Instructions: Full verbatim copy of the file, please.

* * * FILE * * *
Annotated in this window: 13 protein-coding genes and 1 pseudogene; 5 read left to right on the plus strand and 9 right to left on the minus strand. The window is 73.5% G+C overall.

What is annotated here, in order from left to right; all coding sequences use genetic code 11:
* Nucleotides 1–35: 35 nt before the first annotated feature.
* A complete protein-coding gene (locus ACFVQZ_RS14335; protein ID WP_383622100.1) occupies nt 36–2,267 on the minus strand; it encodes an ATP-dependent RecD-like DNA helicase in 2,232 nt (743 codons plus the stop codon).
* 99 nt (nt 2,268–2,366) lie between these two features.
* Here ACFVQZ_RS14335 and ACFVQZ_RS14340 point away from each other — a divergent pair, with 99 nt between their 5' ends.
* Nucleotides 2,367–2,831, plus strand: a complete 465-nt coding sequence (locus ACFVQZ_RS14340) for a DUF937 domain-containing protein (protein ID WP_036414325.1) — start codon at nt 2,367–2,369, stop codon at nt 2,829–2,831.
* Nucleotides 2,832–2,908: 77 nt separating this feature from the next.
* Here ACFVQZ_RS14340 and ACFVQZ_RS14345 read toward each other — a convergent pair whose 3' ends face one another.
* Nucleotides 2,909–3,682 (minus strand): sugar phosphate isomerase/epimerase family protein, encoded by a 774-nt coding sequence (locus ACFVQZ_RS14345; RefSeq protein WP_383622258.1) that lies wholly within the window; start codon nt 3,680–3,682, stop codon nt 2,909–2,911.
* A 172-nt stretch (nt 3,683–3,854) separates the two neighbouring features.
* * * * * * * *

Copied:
Annotated in this window: 13 protein-coding genes and 1 pseudogene; 5 read left to right on the plus strand and 9 right to left on the minus strand. The window is 73.5% G+C overall.

What is annotated here, in order from left to right; all coding sequences use genetic code 11:
* Nucleotides 1–35: 35 nt before the first annotated feature.
* A complete protein-coding gene (locus ACFVQZ_RS14335; protein ID WP_383622100.1) occupies nt 36–2,267 on the minus strand; it encodes an ATP-dependent RecD-like DNA helicase in 2,232 nt (743 codons plus the stop codon).
* 99 nt (nt 2,268–2,366) lie between these two features.
* Here ACFVQZ_RS14335 and ACFVQZ_RS14340 point away from each other — a divergent pair, with 99 nt between their 5' ends.
* Nucleotides 2,367–2,831, plus strand: a complete 465-nt coding sequence (locus ACFVQZ_RS14340) for a DUF937 domain-containing protein (protein ID WP_036414325.1) — start codon at nt 2,367–2,369, stop codon at nt 2,829–2,831.
* Nucleotides 2,832–2,908: 77 nt separating this feature from the next.
* Here ACFVQZ_RS14340 and ACFVQZ_RS14345 read toward each other — a convergent pair whose 3' ends face one another.
* Nucleotides 2,909–3,682 (minus strand): sugar phosphate isomerase/epimerase family protein, encoded by a 774-nt coding sequence (locus ACFVQZ_RS14345; RefSeq protein WP_383622258.1) that lies wholly within the window; start codon nt 3,680–3,682, stop codon nt 2,909–2,911.
* A 172-nt stretch (nt 3,683–3,854) separates the two neighbouring features.